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Joel Stewart on PERM Labor Certification

What do H-1B's and PERM cases have in common?

Rating: 3 votes, 5.00 average.

Very little!



H-1B's are temporary work visas offered to aliens whom Employers choose and prefer to hire. H-1B employers may choose any qualified aliens whom they wish with any set of requirements they need or prefer.



By contrast, PERM cases represent the minimum requirements of the Employer, not the preferred qualifications, because it is well established that in labor certification proceedings, the employer can only require minimum requirements and not stipulate preferred qualifications like "Top 10% of the Class." Instead, PERM Employers must accept mediocre (minimally qualified) US workers. If a Bachelor's Degree is required, the Employer must accept applicants even if they are in the bottom 10% of the class unless the Employer can document that they cannot perform the job duties.



It should not follow that PERM requirements must always be the same as H-1B requirements. H-1B positions and PERM positions may be jobs with two different sets of requirements and, accordingly, with two different sets of salaries. As minimum requirements move from minimal to higher standards, salaries increase.



Thus, the Employer may hire an alien with a Master's Degree from the top 10% of his class as a Market Research Analyst for an H-1B visa, but if a PERM case is then filed for the same alien, the requirements would have to be lowered to meet O*Net standards, i.e., to include any candidate who meet rock-bottom, minimal requirements.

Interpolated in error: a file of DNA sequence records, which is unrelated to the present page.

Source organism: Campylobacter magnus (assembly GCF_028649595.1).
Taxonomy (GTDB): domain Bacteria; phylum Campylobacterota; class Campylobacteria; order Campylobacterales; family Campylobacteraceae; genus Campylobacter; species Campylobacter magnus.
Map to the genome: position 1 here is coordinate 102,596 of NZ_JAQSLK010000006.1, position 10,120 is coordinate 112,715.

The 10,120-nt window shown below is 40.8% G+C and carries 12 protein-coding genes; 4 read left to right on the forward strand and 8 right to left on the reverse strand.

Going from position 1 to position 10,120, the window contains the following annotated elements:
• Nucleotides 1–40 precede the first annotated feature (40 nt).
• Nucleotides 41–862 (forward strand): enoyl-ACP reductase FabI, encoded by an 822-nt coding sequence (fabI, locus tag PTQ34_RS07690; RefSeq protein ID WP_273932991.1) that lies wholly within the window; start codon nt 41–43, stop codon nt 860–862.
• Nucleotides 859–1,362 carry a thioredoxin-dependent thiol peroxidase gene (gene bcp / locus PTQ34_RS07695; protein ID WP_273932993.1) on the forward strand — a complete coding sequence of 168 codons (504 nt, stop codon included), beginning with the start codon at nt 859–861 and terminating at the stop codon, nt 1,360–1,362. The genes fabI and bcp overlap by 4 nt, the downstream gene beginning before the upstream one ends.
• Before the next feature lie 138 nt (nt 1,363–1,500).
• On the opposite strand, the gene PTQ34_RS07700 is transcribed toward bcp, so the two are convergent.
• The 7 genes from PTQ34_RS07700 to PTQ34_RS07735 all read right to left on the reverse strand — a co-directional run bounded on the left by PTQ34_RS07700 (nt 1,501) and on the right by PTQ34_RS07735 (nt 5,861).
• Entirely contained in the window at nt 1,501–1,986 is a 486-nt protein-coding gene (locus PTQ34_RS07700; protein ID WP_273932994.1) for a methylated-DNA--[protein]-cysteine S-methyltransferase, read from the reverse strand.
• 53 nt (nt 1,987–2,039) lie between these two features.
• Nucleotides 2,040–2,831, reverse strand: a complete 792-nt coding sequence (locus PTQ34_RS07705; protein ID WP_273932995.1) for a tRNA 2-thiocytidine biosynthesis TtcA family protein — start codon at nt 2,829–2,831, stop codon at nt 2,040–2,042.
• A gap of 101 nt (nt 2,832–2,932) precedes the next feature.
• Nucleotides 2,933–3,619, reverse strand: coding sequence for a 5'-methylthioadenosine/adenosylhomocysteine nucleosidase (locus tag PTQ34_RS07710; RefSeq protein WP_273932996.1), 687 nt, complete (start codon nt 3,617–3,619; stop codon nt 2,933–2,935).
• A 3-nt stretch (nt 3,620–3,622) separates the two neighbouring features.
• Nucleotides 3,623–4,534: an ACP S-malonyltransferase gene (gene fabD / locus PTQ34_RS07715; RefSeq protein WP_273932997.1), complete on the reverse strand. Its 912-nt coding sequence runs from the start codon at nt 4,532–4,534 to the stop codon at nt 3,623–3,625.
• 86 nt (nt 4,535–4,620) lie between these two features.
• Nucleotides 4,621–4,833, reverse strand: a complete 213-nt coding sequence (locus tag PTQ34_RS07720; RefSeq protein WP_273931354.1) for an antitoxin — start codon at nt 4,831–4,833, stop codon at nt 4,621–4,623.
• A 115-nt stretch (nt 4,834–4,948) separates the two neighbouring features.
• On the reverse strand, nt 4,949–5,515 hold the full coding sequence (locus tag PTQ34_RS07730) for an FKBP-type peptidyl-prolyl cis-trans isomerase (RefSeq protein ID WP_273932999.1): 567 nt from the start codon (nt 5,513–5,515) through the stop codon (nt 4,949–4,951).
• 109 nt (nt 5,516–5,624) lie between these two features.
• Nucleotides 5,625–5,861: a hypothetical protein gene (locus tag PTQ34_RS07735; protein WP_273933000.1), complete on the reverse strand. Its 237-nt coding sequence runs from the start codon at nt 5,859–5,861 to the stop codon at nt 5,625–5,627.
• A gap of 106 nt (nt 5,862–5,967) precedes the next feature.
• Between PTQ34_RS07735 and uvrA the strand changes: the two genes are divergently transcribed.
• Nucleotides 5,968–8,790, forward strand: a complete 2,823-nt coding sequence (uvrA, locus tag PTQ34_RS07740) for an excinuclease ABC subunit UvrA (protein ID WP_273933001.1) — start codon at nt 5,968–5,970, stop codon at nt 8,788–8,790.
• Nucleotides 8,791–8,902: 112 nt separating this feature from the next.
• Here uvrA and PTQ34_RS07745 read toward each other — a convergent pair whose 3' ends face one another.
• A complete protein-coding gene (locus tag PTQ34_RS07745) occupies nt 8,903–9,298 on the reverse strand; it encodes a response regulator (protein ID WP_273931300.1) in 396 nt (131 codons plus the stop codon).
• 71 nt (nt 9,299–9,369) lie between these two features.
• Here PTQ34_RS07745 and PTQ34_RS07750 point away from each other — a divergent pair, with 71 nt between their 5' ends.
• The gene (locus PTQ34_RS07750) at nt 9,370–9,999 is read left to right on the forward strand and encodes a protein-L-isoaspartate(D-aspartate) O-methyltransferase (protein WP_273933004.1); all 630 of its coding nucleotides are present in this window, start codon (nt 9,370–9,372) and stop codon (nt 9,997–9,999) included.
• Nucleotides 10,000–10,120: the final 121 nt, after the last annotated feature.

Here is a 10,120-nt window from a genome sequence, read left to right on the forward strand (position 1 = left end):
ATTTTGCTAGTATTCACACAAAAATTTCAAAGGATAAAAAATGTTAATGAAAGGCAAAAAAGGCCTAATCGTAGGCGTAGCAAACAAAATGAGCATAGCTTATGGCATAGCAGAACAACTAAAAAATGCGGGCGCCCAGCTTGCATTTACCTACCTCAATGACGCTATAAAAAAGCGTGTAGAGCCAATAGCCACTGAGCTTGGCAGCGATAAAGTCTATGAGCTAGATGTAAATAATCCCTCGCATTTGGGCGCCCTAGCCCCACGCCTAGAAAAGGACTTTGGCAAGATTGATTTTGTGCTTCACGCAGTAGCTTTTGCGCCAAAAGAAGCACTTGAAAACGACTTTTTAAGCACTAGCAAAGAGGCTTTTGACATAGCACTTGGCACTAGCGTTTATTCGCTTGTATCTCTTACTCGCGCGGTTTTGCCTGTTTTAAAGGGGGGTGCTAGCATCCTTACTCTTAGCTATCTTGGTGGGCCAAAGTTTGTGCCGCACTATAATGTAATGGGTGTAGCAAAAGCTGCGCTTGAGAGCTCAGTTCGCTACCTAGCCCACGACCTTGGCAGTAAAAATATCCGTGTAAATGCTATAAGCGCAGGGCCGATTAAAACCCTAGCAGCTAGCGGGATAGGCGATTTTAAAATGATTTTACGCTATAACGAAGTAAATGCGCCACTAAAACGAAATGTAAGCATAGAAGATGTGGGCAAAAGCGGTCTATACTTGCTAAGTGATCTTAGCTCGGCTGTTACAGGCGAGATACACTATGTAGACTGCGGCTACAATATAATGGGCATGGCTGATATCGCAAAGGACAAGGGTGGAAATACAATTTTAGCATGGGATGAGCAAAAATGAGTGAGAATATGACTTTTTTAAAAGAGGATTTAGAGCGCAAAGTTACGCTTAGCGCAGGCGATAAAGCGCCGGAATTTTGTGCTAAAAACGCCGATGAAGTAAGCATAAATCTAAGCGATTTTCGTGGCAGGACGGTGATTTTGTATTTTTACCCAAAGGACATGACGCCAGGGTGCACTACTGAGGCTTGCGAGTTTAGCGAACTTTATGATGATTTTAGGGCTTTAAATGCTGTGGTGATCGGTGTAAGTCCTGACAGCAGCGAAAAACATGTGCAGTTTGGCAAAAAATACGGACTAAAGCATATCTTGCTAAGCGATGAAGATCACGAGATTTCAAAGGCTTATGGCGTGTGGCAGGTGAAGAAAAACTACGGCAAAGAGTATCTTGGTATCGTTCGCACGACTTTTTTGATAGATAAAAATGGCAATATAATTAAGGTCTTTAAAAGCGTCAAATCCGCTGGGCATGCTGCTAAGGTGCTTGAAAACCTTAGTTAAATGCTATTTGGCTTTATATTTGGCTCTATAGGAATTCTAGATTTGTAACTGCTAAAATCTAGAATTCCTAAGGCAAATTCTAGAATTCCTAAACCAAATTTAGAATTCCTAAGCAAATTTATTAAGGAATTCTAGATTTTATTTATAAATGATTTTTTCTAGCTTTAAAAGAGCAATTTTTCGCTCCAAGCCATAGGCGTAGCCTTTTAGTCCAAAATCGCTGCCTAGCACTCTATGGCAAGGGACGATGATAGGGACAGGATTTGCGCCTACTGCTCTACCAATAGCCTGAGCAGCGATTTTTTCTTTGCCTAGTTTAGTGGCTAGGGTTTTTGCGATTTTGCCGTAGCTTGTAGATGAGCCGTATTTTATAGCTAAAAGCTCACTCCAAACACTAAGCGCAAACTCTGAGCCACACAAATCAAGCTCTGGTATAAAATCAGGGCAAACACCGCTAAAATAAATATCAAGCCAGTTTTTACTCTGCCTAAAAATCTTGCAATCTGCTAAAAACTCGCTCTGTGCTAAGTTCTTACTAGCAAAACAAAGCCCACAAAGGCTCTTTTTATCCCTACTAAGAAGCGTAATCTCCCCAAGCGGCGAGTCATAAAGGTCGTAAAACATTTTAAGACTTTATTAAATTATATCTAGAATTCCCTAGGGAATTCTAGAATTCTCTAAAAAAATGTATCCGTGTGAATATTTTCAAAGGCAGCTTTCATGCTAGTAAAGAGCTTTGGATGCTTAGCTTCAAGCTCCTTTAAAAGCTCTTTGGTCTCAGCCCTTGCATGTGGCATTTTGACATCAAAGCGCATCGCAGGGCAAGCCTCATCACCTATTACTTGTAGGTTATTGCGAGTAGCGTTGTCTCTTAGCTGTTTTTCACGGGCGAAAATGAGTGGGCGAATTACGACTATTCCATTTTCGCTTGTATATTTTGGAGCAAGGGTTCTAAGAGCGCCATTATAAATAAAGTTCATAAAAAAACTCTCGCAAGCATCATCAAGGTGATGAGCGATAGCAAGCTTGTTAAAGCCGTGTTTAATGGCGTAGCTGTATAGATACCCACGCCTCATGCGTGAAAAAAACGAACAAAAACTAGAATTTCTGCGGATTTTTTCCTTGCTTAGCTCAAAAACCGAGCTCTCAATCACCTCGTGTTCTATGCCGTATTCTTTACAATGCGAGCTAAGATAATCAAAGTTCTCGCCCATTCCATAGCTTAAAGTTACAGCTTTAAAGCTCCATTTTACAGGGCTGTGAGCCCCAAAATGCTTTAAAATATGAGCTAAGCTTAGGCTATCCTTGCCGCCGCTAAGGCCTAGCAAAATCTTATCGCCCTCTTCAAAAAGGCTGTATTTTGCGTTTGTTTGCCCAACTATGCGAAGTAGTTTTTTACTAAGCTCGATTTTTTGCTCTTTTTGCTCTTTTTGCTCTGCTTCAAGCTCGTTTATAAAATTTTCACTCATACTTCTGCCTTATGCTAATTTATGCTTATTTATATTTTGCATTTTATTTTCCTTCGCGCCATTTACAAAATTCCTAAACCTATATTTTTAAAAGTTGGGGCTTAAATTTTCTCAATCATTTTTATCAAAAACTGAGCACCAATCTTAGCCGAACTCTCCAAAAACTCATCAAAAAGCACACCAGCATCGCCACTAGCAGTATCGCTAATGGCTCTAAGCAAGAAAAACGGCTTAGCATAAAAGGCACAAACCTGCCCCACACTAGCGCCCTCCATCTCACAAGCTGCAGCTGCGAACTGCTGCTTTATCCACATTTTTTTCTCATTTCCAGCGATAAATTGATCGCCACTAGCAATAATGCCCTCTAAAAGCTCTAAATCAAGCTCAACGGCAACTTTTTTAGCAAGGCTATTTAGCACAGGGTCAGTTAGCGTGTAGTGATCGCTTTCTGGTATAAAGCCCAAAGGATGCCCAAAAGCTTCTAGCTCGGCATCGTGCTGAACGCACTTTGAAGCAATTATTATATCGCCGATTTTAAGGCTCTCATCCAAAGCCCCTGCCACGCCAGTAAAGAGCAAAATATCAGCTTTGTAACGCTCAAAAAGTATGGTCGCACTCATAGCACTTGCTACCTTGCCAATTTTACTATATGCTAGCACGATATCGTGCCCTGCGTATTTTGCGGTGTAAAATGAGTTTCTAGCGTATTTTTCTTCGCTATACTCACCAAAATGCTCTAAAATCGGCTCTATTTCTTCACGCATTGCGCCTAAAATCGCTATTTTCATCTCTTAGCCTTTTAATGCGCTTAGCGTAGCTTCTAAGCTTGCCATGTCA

With a lower set of minimum requirements, the salary for PERM cases may be lower than the salary in the H-1B case. The difference in salary paid to the alien may be offered as a wage range, where the lowest salary will match the lowest set of requirements (as in the PERM application) and the higher salary will match the higher set of requirements (as in the H-1B application). As explained in a previous blog posting, it appears that the alien may earn more than the higher end of the prevailing wage range, if the alien's seniority and experience already transcend the range of minimum requirements and corresponding wage range. See the blog posting below on the topic of prevailing wage.



If a degree is required for the H-1B visa, it need not be required for the PERM case, even if the job duties are identical. While a degree or its equivalent is required for an H-1B visa, and the employer may stipulate that degree as a preference, whether it be a bachelor's degree, a master's degree or a doctorate degree, the PERM job, in reality, must be offered to anyone who meets the minimum O*Net requirements. Accordingly, in the PERM case, the O*Net stipulates the minimum requirements and not the Employer. Since only the last two years of a Bachelor's Degree count as SVP for a PERM case and a full, four-year degree is required for an H-1B, the PERM case may arguably be offered to the same alien on the basis of two years of post-secondary education, whereas the alien is currently working on an H-1B offered to him or her because of higher educational qualifications such as a Master's or even a Ph.D. Since the SWA determines the prevailing wage, the wages for the PERM case would probably be lower than for the corresponding H-1B case. For example, if the H-1B stipulates a full, four-year Bachelor's Degree, Master's Degree, or higher, and the O*Net stipulates two years of post secondary education in marketing or two years of experience in the job offered, the SWA would calculate the wages for the H-1B based on the Degree preferred by the Employer and would then calculate the wages for the PERM case based on two years post-secondary experience, without factoring in the H-1B wage increment for a Bachelor's or Master's Degree requirement.